February 2018: the thyroid


How would you notice that something is wrong with your thyroid gland? This gland can be either too lazy or it may work too hard.
Located in the lower part of the neck, the thyroid gland regulates how fast the body burns food and controls energy levels. It also regulates body temperature, carbohydrate breakdown, mental clarity, well-being, vitamin absorption, cholesterol levels, production of nails and hair, skin suppleness and sex drive.

By far the most common problem is underperformance: you are hypothyroid. This can make you, amongst other things:
constipated, depressed, forgetful, tired, restless; gain weight, feel cold, have dry hair or loose it, have coarse skin or carpal tunnel syndrome, or cause strange feelings in neck or throat: a goiter. See [1].

When it works too hard, you are hyperthyroid. This can make you, amongst other things:
shaky, hot, sweating, loose weight, nervous, irritable, weak, loose hair, restless, anxious, and short of breath. It can make your heart race, cause diarrhoea, insomnia, increased appetite and eye problems, have coarse or itchy skin and an irregular menstrual cycle. See [1].

So – what to do if you think there is something wrong?
If you suspect a problem in this area, go to the doctor. But you can help a lot yourself too.

If your thyroid is underactive, try the following.
• Avoid peanuts and raw brassicas: Brussels sprouts, cabbage, cauliflower, turnips and kale. Also peaches, pears and spinach. They block the uptake of iodine into the thyroid gland.
• Also avoid unfermented soy. Soy, too, blocks iodine uptake, thereby starving the thyroid of essential nutrients. This means: no tofu, no soy milk, no edamame or soybean oil. Read the labels: soy is cheap, so it is used in lots of products! Only fermented soy, like tamari or fermented soy sauce, tempeh and miso are recommended [2].
• Eat your food nice and hot.
• Eat plenty of veg and fruit, less sugar and refined products.
• Try avoid stress [3].
• Exercise – but moderately.
• Ideally avoid the pill and its surfeit of hormones.
• Avoid toxic food and heavy metals: eat organic, less meat.
• Use natural products which don’t contain hormone disruptors.
• And special yoga exercises under trained supervision do help; so does acupuncture [4].
• See also [5].
A hyperactive thyroid is much more rare.
There are herbs (hawthorn, bugleweed, motherwort and lemon balm) and foods (oats and food rich in calcium, magnesium and vitamin D) which help prevent problems associated with hyperthyroidism. Enough sleep and regular exercise are important, as always.
See [6].

Veg: beet, purple sprouting broccoli, brussels, (savoy) cabbage, carrots, chard, celeriac, kale, cavolo nero, leek, parsnip, potato, pumpkin, rocket, spinach, swede, turnip, Jerusalem artichoke, chicory, corn salad, endive, kohlrabi, salsify, winter purslane.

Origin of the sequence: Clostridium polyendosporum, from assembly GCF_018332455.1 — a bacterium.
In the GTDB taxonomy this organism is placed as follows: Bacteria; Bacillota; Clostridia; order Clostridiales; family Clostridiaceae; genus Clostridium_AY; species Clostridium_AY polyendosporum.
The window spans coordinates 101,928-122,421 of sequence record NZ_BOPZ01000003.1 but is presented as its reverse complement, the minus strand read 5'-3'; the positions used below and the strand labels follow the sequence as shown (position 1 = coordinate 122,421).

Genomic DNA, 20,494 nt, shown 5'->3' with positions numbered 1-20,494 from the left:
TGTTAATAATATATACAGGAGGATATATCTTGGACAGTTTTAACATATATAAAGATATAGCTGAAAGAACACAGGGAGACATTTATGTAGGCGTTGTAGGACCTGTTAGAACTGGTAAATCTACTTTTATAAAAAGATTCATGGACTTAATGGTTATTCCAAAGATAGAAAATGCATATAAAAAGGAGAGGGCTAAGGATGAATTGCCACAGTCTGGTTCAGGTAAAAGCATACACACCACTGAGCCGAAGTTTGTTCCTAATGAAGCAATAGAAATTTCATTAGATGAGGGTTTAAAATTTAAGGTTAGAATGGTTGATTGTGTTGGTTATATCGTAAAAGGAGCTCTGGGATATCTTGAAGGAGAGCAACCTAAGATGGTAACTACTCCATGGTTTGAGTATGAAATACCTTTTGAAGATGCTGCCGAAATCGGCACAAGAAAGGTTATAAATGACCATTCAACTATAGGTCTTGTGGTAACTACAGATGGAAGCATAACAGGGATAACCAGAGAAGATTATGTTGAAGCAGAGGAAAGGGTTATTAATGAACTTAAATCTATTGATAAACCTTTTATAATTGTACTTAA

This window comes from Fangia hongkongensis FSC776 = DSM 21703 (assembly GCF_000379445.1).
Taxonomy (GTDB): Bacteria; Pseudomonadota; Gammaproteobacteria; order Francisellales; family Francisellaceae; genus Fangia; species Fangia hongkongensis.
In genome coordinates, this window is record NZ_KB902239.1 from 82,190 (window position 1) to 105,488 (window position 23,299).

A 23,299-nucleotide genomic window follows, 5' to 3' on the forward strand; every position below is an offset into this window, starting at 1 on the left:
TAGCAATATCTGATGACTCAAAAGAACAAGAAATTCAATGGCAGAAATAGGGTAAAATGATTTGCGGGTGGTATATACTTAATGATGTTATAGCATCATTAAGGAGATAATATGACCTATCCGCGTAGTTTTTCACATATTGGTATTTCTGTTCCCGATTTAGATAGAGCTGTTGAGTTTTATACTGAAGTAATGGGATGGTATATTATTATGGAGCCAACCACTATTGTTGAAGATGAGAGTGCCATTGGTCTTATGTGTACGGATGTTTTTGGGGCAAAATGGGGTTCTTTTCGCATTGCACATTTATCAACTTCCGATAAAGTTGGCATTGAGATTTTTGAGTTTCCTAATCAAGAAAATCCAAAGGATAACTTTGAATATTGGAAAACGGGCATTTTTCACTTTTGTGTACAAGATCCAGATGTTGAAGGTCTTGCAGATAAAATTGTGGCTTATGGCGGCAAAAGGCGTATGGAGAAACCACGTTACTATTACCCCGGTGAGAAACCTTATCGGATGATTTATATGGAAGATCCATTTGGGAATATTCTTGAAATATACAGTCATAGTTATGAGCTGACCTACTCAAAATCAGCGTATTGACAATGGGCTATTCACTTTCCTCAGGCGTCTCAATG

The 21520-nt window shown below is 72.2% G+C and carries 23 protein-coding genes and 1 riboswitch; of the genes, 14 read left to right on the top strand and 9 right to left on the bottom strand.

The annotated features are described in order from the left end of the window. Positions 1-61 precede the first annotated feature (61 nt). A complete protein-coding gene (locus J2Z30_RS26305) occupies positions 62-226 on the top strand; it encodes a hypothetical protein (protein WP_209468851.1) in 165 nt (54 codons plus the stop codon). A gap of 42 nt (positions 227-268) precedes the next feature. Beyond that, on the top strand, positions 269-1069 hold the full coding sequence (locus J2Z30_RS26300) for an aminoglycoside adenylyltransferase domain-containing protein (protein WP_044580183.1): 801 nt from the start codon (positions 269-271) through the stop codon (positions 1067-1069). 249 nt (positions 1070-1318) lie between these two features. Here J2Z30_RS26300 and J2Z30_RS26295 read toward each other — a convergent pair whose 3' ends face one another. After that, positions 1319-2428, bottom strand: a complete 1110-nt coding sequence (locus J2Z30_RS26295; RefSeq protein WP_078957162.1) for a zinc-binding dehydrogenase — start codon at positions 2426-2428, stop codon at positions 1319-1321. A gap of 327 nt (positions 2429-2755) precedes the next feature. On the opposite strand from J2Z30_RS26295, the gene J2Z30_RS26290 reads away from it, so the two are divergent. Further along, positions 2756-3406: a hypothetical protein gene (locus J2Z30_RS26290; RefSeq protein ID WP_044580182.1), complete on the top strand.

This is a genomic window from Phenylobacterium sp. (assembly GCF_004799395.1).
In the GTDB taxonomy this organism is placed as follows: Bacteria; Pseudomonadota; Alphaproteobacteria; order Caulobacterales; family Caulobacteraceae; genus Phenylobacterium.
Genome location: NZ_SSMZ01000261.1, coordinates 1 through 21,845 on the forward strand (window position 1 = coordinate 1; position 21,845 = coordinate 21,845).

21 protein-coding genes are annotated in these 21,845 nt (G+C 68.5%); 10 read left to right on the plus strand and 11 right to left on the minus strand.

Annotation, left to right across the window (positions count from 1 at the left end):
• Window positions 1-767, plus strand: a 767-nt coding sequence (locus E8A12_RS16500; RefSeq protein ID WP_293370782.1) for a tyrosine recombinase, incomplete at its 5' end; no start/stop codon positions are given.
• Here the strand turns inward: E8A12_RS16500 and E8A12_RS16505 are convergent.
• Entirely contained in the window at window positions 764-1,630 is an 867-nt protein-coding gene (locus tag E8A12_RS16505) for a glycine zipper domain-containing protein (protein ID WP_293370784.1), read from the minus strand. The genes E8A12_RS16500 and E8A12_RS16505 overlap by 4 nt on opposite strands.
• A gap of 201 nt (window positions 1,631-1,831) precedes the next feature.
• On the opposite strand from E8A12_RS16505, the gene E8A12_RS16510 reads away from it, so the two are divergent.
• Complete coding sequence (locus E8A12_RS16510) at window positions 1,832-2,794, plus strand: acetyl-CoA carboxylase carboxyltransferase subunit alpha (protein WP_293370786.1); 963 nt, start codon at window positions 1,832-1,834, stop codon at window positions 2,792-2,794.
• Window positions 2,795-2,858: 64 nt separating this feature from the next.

Meat: goose, mallard, partridge, pheasant, venison.
Fish: bib, cockles, crab, dab, flounder, lobster, mackerel, oysters, pollack, scallops, seabass, whiting.
See also http://eatseasonably.co.uk/what-to-eat-now/this-months-best/.

TO SOW/PLANT (outdoors):
If the weather is suitable: garlic, broad beans, spring onions, shallots, early peas, carrots, parsnips, green/red cabbage, onion sets. And apple trees, if the weather isn’t too severe and the ground not waterlogged or frozen.


700g diced parsnips, 1 sliced onion, 40g butter, 2 tsp curry powder, 1 tsp ground cumin, 1.2ltr water, salt, pepper, 150ml single cream, paprika, parsley.
Melt butter, add onion, saute for 6 mins. Add parsnips, saute for 3 mins. Stir in curry powder and cumin, cook for 2 mins. Add water, season, bring to boil. Reduce heat, cover and simmer until veg are tender. Mash or puree. Season, add cream and reheat but don’t boil. Sprinkle with paprika and parsley.

6 large scallops, 1 sharp apple, 2 handfuls of corn salad, some lemon juice and zest, salt, pepper.
Cut apple in strips. Mix with lettuce, zest, oil, seasoning.
For the scallops: heat 1 tblsp of oil. Lay scallops on board, pat dry, season one side. Think of the pan as a clockface and add scallops, seasoned side down, in a clockwise order, then fry 1-2 mins. Season other side, flip over and repeat. Squeeze lemon over and shake pan. Divide salad between 2 plates, arrange scallops around each pile. Garnish with remaining zest, serve immediately.

400g shredded kale, 150g (frozen) peas, 1 tsp cumin seeds, 1/2 tsp mustard seeds (or some mustard), 1/2 tsp turmeric, chillies or chilli powder, ginger (pref. fresh grated), juice 1 lemon, 1/2 tsp ground coriander, oil.